I’m not able to write much, due to not only work and figuring out all this moving stuff, but also because I’m sad. A good friend from my volunteer past, Terry Stafford, died a few days ago from a stomach cancer that came on fast and hard. That’s the one that seems to hit people I particularly love.
Sadness is to be expected, but I’m actually pretty overcome with fear. You see, some of her children stopped speaking to her years ago, saying some things about her that she didn’t understand, and didn’t want to try to work things out. It broke her heart and caused so much pain, but nothing she tried helped. She died unable to reconcile with them.
What a sad thing. I don’t know the whole story, so I’m not blaming any party, just sad that they couldn’t work it out. And I’m now coming to realize that could happen to me. After 2.5 years, will my older son every decide to let me know what his issue is? I sure hope so. When they said parenthood is hard, I thought they meant the early part. This grief is always there, even as I learn to live with it.
Meanwhile, I learned today that one of my favorite speakers in our Master Naturalist program, Dr. Alston Thoms, passed away in June. He was supposed to be our speaker last month, and that explains why we hadn’t heard from him. Read his obituary to learn about a life well led and a person who truly loved all of humanity, all living things, and the land.
Well, hope your day is going well. Hug people you love.
I was feeling pretty crummy today. I guess grief hit me hard.
I asked my Facebook community friends to share things that brought them joy recently, thinking it might help. I was smart. It did help. I highly recommend reaching out and asking for help when you need it. It will remind you that people ARE good.
If you’re my Facebook friend, check out my post asking for joyful moments. All the happy babies, cute pets, fun stories, and nature observations remind you of all the beauty and love around us.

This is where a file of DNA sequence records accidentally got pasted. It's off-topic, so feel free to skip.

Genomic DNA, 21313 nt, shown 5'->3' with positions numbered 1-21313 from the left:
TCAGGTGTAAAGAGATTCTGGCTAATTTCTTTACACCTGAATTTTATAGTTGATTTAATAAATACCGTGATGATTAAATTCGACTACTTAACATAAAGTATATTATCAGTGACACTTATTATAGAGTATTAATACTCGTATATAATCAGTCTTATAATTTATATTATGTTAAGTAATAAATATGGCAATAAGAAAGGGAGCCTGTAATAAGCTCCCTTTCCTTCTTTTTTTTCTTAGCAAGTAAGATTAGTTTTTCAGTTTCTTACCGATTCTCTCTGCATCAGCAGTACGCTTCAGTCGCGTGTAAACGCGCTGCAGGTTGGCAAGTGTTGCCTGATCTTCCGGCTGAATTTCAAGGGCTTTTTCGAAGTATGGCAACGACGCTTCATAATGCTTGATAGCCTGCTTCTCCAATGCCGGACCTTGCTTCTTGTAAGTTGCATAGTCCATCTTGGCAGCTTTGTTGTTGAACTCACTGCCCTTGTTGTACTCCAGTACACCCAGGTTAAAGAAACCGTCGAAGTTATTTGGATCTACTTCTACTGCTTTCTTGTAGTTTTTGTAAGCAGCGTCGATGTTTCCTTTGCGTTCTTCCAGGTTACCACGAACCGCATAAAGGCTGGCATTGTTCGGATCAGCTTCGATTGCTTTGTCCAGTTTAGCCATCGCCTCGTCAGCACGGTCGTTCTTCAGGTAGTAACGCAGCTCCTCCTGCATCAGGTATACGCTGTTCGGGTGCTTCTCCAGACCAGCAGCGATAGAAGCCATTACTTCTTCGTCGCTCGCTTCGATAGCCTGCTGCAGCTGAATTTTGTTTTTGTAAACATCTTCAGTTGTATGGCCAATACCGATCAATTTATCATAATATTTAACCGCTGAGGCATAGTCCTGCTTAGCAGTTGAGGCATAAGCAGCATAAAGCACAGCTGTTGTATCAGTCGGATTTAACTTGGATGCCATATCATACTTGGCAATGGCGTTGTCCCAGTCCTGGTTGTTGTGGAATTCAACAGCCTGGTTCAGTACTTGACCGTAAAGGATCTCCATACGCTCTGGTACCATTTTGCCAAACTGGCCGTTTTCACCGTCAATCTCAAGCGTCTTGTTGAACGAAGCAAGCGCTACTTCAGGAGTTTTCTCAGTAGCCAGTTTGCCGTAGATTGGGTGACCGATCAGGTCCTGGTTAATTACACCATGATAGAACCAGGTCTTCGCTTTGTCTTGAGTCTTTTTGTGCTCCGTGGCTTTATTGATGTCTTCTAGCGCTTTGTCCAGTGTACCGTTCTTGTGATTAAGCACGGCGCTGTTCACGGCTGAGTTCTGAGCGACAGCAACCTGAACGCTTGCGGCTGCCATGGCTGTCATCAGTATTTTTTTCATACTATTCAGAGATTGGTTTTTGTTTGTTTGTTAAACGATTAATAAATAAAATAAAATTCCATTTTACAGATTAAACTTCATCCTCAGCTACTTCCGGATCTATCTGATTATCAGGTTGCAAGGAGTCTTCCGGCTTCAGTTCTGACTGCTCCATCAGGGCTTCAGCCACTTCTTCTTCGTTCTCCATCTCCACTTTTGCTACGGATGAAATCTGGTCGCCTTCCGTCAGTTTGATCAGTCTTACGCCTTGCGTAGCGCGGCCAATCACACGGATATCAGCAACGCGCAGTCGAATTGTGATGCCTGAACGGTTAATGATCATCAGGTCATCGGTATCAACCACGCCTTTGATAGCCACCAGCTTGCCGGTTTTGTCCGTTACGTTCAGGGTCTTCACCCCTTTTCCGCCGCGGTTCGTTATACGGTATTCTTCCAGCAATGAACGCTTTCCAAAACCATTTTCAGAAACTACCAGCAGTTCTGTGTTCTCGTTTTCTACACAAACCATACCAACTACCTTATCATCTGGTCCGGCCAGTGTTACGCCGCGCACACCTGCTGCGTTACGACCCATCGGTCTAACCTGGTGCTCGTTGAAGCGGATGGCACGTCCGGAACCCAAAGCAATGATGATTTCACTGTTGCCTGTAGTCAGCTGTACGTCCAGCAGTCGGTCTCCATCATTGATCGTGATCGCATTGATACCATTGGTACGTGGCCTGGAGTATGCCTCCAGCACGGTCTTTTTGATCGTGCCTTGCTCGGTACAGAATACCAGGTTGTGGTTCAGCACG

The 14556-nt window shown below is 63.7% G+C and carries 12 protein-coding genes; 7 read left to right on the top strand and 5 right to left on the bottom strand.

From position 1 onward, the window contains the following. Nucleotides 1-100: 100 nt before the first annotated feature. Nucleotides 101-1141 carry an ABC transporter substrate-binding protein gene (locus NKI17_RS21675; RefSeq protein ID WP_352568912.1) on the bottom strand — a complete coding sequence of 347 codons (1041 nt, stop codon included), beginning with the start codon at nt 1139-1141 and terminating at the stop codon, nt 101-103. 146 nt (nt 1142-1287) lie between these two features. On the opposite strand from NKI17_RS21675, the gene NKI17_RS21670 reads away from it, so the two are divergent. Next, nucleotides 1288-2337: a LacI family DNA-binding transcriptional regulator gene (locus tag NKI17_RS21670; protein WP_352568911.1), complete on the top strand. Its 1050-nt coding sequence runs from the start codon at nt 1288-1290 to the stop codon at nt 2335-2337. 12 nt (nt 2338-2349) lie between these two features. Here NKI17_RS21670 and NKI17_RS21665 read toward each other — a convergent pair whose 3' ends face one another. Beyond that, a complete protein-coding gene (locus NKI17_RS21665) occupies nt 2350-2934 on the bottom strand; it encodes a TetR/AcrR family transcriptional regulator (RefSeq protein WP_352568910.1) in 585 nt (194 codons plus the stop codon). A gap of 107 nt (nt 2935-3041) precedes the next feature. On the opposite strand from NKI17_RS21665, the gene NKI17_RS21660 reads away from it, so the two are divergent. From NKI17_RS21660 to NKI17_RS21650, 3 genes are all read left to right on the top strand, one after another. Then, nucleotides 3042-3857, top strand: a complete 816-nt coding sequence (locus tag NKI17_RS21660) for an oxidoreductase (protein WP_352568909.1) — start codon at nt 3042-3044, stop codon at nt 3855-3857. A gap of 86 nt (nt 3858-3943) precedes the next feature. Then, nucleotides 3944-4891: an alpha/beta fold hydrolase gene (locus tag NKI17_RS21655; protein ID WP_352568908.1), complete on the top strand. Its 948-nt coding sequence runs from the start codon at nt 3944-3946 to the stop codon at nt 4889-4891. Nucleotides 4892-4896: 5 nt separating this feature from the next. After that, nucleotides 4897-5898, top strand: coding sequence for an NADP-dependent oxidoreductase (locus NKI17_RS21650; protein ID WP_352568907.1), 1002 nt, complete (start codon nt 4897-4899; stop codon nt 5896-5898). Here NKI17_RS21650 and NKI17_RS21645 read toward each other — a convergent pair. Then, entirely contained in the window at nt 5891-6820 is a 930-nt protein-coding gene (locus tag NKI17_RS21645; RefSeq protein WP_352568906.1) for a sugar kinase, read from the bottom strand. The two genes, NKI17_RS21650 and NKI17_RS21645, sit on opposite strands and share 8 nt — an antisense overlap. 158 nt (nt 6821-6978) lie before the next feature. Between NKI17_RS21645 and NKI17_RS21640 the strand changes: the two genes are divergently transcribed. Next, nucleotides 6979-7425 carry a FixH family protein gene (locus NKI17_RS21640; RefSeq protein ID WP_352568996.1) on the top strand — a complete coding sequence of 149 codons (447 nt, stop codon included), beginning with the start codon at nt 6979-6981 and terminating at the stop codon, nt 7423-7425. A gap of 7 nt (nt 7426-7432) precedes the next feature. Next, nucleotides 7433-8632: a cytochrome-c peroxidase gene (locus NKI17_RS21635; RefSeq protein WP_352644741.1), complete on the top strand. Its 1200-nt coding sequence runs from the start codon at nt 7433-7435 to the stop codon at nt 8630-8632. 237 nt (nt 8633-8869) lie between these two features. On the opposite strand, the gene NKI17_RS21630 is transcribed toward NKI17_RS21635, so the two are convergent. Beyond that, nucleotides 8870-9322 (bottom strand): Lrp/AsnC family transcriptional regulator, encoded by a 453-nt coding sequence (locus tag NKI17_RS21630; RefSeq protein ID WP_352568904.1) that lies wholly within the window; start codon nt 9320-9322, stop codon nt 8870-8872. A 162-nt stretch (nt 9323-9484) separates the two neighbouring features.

How I’m Doing
Grief is hard, even when you intellectually know all about how it works. I hadn’t cried in so long that I couldn’t recall the most recent time. So I’d forgotten how much it takes out of me.
Being on Prozac for the last couple of years has helped me a lot, but I can see how it’s separated me from expressing some emotions. They’re there, but not all on top of me. It helps me from drowning in my empathic tendencies. But yow! When something breaks through it has physical consequences!
I have had the strange headache I used to often get. It feels like something gently squeezing the sides of my head. And I forget to breathe and end up gasping. That’s annoying. My words don’t come out well and I have trouble swallowing. Ooh, and let’s not forget the chest pains, my old friends! At least the weird neck tingling that used to really bother me hasn’t kicked in.
So, those are all my anxiety symptoms I used to live with every single day. How did I manage? How do others manage? I sure feel sympathy for them. If you have anxiety and are functional, you have my admiration.
I’m guessing I’ll feel better soon. Grief is normal and can knock you down. Soon the grief will bloom into love and warm memories of our canine friend, Brody.
The photos are all of my plants that have resurrected themselves after the winter.